Several readers asked me via e-mail for my reaction to the part of David Chalmers's recent interview where he talked about the fall 2014 smear campaign and the role of the Advisory Board; in case others care, here's my answer. I thought Dave's comments were basically fair; here's the relevant bit of his answer (I bold the part I agree with in particular):
[The threatened] boycott...was damaging the reputation and credibility of the report as well as dividing the profession. Board members started emailing about it and we obviously had to find a way forward. Brian himself had been making noises about stepping down, and this seemed the obvious solution. The board didn't take any stand on the merits of the boycott. Stepping back, I'd say that over the years the report had gradually moved from being Brian's hobby to being an institution in the profession, and it's not too surprising that eventually there was a perceived tension between Brian's institutional role (leading the arbitration of quality in the profession) and his non-institutional role (as an opinionated blogger carrying on many battles within the profession).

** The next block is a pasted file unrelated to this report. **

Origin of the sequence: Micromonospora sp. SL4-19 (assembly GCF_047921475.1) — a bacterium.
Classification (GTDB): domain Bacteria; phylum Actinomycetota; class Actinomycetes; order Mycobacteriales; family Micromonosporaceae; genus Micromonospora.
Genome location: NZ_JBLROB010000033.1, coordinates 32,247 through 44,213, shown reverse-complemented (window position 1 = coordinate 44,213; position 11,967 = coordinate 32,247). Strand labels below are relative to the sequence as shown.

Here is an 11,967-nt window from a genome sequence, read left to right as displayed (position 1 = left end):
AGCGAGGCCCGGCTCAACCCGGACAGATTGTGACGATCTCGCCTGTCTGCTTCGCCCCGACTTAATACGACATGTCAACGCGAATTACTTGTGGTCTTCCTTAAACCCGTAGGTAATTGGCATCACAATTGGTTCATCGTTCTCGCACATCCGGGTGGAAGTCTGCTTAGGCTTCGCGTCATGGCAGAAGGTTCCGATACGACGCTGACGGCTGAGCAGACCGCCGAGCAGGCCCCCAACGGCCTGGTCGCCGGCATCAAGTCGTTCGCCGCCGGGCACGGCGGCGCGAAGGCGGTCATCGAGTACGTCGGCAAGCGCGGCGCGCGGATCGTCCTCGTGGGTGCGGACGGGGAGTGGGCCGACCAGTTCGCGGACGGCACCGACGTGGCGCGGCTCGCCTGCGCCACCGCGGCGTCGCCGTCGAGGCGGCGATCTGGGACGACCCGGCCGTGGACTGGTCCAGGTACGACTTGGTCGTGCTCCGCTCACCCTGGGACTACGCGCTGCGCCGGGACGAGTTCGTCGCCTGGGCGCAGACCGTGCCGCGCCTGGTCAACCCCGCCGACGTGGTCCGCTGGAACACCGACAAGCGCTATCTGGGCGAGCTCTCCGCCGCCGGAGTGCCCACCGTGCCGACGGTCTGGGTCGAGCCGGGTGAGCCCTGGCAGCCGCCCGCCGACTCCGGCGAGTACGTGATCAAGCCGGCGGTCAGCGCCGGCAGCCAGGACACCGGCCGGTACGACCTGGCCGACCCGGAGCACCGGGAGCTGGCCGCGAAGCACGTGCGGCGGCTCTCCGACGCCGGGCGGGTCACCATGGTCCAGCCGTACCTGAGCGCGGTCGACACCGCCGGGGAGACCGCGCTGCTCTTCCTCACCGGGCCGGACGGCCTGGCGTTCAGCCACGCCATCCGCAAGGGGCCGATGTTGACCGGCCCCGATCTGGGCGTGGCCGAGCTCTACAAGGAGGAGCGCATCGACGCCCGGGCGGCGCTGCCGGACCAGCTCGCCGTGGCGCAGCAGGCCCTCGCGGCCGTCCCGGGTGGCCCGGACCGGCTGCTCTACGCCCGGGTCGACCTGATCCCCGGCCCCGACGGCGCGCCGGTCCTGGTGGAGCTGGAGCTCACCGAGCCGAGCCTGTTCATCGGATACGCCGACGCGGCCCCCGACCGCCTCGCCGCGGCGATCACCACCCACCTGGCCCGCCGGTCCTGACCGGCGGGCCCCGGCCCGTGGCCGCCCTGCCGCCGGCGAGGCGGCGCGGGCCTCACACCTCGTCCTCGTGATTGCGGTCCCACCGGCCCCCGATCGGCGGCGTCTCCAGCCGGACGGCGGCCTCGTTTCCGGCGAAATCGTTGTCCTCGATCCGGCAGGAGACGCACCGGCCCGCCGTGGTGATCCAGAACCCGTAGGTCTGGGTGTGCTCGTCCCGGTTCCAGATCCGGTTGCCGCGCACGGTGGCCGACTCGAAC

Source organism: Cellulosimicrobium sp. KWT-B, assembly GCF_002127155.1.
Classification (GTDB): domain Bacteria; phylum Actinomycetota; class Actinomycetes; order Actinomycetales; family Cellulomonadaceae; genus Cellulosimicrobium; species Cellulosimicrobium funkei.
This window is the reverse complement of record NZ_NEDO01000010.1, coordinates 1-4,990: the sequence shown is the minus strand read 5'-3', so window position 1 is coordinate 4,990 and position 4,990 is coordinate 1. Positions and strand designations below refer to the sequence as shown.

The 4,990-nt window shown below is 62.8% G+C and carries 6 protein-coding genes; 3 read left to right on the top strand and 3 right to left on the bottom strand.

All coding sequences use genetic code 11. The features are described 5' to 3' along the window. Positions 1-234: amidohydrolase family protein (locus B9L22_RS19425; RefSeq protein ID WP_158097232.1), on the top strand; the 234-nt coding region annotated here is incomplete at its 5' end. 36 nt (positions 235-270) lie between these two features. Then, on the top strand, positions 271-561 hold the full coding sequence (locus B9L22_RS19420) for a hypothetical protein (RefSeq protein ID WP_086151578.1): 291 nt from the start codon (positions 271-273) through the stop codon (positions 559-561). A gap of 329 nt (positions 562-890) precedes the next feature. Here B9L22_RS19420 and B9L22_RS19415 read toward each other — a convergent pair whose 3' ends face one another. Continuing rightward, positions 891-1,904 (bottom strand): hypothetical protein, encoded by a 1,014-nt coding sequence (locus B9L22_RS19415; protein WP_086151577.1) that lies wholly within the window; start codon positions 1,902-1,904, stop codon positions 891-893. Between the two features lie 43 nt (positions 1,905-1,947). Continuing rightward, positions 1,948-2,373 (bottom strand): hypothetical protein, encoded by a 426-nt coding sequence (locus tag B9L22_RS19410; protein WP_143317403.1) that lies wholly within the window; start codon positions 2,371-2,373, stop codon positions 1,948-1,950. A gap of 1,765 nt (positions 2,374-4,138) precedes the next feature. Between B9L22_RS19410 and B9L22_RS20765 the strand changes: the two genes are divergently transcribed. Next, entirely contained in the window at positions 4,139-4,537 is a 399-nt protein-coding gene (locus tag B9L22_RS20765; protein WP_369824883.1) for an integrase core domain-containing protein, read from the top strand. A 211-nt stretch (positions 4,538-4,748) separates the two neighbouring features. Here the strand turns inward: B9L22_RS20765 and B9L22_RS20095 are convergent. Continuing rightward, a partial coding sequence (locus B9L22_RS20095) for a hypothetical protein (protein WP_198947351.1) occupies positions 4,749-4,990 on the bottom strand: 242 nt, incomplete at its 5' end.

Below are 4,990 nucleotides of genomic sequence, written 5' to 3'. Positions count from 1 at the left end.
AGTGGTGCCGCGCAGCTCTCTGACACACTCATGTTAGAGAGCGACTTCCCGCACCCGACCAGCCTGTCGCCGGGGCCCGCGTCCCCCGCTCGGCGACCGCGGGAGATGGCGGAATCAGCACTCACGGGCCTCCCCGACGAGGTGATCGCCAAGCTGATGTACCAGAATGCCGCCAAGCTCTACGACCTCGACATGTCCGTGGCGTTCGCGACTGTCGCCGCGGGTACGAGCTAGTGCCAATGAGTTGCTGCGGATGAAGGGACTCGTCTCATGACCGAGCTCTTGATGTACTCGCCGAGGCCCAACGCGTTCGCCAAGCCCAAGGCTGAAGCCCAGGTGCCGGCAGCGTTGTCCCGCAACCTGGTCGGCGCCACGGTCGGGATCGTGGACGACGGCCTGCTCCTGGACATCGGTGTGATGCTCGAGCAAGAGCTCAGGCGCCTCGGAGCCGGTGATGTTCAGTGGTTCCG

The one bit I slightly disagree with is whether the threatened boycott, stirred up by the miscreants in Vancouver, was really going to damage "the reputation and credibility of the report." As I noted at the time, the list of boycotters was somewhat comical, since 90% had never been evaluators and probably never would be, because they were largely marginal characters (anyone with any grievance about anything--especially some feminist activists pissed about my defense of due process and the SPEPPies--basically jumped at this opportunity to attack!). There were a few dozen actual evaluators on the boycott list, and that was concerning to me as well, since it also posed a risk that the PGR I had been working on for three years might never appear, especially if the list grew. So in that regard, I disagree only slightly with Chalmers on that first point. It's an open question whether if the Advisory Board had taken a public position like the one many held--namely, that my cranky e-mails to miscreants had nothing to do with the PGR--whether that would have defused the situation, but that issue is now moot. I've always been an equal opportunity critic and polemicist, so even if I had realized that Carrie Jenkins and her husband had friends on the PGR Advisory Board, and other friends in "high places", I probably would have sent my derisive e-mail to her anyway after her provocation. (I might have been more restrained had I been aware of her mental health problems.) In any case, I do agree with Dave about the stuff in bold. And the important thing, in retrospect, is that we got the 2014 PGR out, and I no longer have responsibility for producing a new one. (Brit Brogaard is still planning to shoot for a new PGR in 2017, as I've mentioned previously. I will, per my agreement with Brit, post appropriate announcements here when things get going.)